Open Challenge Structure:-Here is a link to the leaderboard from the Challenge. This is where you can see howeveryone else is doing in the challenge and who is winning the bonus grant, whichI’ll talk about in a minute.-Raise $4,000 from 50 unique donors in one month. As you already know.-Once you have raised the $4,000 from 50 donors, it will say secure in the progressbar. However, if someone clicks on your project, it will show them how much moneyyou need to raise in order to reach YOUR full project goal and encourage them tohelp you win the bonus grants.-The Bonus Grants are going to be the same for this challenge.-The top fundraiser in terms of money will receive $3,000. The second placeorganization will receive $2,000 and the third place organization will receive$1,000.-The organization that has the most unique donors will receive $2,000-Also, there is a small, $300, bonus for each of the five organizations that have themost facebook shares. In order to be eligible for this prize you must first reach$2,000 in funds raised. During the last challenge, all five of the grant winners werethe top sharers overall and all five were successful in the challenge- If you are successful, your project will remain on GlobalGiving and you will beinvited to post more projects to the site. You will also be eligible for additionalbenefits including more matching days with matches up to 30%, posting ofvolunteer opportunities, more corporate engagement, and monthly trainings withexpert guests. From that point on, your project and any additional ones you post willremain live on GlobalGiving until they raise the funds requested. This is alsocontingent on your providing quarterly project reports and renewing your duediligence in two years.Identifying and Expanding your Networks:- When thinking about expanding your network of supporters, you should firstidentify who is in your current network. You family, friends, donors, co-workers andvolunteers all fit into this category. Your expanded network will include their family,friends, coworkers etc. Research has shown that the most compelling reason forpeople to give is that someone they know told them about it and encouraged themtoo. You are much more likely to get a response from someone if they hear aboutyou through someone they know, rather than reaching out to them yourself.- You will want to identify who your “Fundraising captains” are. These people will bethe ones working closely with you to expand you network and reach out to peoplefor donations. Volunteers make great fundraising captains. One very valuable lessonwe have learned through our experience with Open Challenges is that it is almostimpossible to do it on your own. Find your fundraising captains and recruit them tohelp you out. Using the strategy worksheet can help you assign tasks for eachcaptain and set goals.- The more people you are able to reach the more likely you are to reach your goals.Overall, you will want to be able to reach a minimum of 400 people for donations.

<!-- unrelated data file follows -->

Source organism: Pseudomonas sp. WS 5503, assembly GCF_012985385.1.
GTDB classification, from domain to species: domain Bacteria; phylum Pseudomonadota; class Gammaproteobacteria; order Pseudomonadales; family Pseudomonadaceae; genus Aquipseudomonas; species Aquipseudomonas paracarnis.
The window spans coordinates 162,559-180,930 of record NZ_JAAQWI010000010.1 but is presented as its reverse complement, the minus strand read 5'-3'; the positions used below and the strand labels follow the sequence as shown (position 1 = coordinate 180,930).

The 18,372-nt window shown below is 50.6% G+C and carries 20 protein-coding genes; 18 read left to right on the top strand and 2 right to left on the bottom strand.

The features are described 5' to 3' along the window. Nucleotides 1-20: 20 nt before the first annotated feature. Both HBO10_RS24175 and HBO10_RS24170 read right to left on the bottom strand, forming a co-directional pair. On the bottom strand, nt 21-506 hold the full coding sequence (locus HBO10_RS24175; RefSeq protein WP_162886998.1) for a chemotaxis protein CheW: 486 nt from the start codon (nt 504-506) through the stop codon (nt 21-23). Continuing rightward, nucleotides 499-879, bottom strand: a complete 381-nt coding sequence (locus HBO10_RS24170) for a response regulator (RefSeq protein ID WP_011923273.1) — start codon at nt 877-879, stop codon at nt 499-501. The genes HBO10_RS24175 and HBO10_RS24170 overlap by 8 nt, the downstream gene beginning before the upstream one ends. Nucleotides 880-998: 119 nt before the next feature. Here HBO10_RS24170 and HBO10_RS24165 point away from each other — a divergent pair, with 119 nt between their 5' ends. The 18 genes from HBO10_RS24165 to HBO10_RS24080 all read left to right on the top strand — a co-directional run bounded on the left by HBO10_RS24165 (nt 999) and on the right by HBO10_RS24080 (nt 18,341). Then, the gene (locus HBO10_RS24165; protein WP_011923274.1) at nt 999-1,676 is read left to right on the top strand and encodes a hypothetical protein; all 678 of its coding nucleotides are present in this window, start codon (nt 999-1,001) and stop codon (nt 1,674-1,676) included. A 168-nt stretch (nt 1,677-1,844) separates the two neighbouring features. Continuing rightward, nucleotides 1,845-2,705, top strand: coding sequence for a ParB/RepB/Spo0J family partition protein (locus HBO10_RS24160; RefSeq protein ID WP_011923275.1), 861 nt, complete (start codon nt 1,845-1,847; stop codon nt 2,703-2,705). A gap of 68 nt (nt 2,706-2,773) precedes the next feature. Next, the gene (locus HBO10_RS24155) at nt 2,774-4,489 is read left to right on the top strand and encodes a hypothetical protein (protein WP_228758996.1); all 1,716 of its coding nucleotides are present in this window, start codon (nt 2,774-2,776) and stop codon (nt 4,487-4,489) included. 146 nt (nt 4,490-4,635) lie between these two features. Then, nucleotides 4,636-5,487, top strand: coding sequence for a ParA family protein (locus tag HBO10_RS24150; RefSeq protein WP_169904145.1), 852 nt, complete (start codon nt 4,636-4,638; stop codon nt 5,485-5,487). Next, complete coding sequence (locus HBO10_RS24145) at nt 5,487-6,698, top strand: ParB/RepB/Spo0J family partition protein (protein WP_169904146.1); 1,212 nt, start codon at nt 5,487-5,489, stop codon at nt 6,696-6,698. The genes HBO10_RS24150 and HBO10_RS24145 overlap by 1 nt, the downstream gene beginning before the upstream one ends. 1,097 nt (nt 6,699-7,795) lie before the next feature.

The larger networks will be really helpful in future fundraising as well.How do I reach out to my network?:-These include: Thank you emails, project reports, personalized outreach.- Thank you emails can be found on the donation manager and are really simple touse. We have prepared templates that you can send or we have the option to addyour own template. This shows your donors that you truly appreciate the donationand helps you start building a long-term relationship with any new donors.- Project reports are great ways to get in touch with your supporters. They arerequired every three months once you become a permanent member, however, theycan be useful during the Challenge and right after as they are sent to all of yourdonors, including those that remained anonymous, and they are posted to theproject page for anyone to see later.- Emails in general are the most common way to reach out to your donors. We haveseveral template emails online designed for open challenges and the times whenyou would send them. Of course you can change them up as much as you like, butthey do a great job of showing what type of tone you want to take and how topresent the idea of the GlobalGiving open challenge.- You want the emails to be rather informal and to the point. However, we havefound that personalized emails get the most response. Mass, generic emails tend toget ignored, but something personal with even a question included, will make yourpotential donor feel that you are appealing to him and make that person want torespond.- Have your captains reach our to the people they know personally, rather than youreaching out yourself. Again, people are more likely to respond to someone theyknow, over someone who got their email address from someone they know. It is alsocourteous to ask if someone would like to be added to a mailing list before doing so,especially in the case of U.S. donors.-One really important thing to remember is not to BOMBARD your donors andfriends with emails or phone calls. No one wants to be called twice a day and beingasked for money. Timing is key when it comes to fundraising in the challenge. Also,get to know who you are reaching out to. Younger audiences respond more readilyto social media and emails while the older generations are more inclined to donatewith a personal phone call or in-person visit. You can also offer to help themnavigate the site in order to donate.What are the GlobalGiving Tools?:- At GlobalGiving we have spent a lot of time coming up with tools and resources tohelp the project leaders that use our site. These tools can be used during theChallenge, as well as afterwards to refine your complete fundraising strategy.- The Open Challenge Toolkit, which I hope everyone has already seen and used, isthe most comprehensive collection of these resources we have. We have a strategyworksheet with goes through the weeks individually and has you plan out smallergoals. It can be very helpful in coordinating your team and keeping you on track to